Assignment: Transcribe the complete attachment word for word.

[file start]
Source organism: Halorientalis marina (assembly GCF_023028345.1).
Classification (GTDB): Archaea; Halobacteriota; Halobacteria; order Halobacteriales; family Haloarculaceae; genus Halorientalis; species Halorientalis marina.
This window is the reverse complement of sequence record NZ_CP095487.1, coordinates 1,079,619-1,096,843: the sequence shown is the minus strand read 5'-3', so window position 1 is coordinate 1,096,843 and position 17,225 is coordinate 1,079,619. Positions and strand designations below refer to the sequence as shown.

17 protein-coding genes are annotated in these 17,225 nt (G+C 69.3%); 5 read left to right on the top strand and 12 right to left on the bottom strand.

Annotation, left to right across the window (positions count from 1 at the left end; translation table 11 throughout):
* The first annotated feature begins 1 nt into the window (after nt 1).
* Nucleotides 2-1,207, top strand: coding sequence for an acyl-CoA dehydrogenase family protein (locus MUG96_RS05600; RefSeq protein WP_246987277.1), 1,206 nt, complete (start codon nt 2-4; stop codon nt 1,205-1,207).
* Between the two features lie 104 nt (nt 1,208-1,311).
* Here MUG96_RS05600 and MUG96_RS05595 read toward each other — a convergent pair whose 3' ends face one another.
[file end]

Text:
Source organism: Halorientalis marina (assembly GCF_023028345.1).
Classification (GTDB): Archaea; Halobacteriota; Halobacteria; order Halobacteriales; family Haloarculaceae; genus Halorientalis; species Halorientalis marina.
This window is the reverse complement of sequence record NZ_CP095487.1, coordinates 1,079,619-1,096,843: the sequence shown is the minus strand read 5'-3', so window position 1 is coordinate 1,096,843 and position 17,225 is coordinate 1,079,619. Positions and strand designations below refer to the sequence as shown.

17 protein-coding genes are annotated in these 17,225 nt (G+C 69.3%); 5 read left to right on the top strand and 12 right to left on the bottom strand.

Annotation, left to right across the window (positions count from 1 at the left end; translation table 11 throughout):
* The first annotated feature begins 1 nt into the window (after nt 1).
* Nucleotides 2-1,207, top strand: coding sequence for an acyl-CoA dehydrogenase family protein (locus MUG96_RS05600; RefSeq protein WP_246987277.1), 1,206 nt, complete (start codon nt 2-4; stop codon nt 1,205-1,207).
* Between the two features lie 104 nt (nt 1,208-1,311).
* Here MUG96_RS05600 and MUG96_RS05595 read toward each other — a convergent pair whose 3' ends face one another.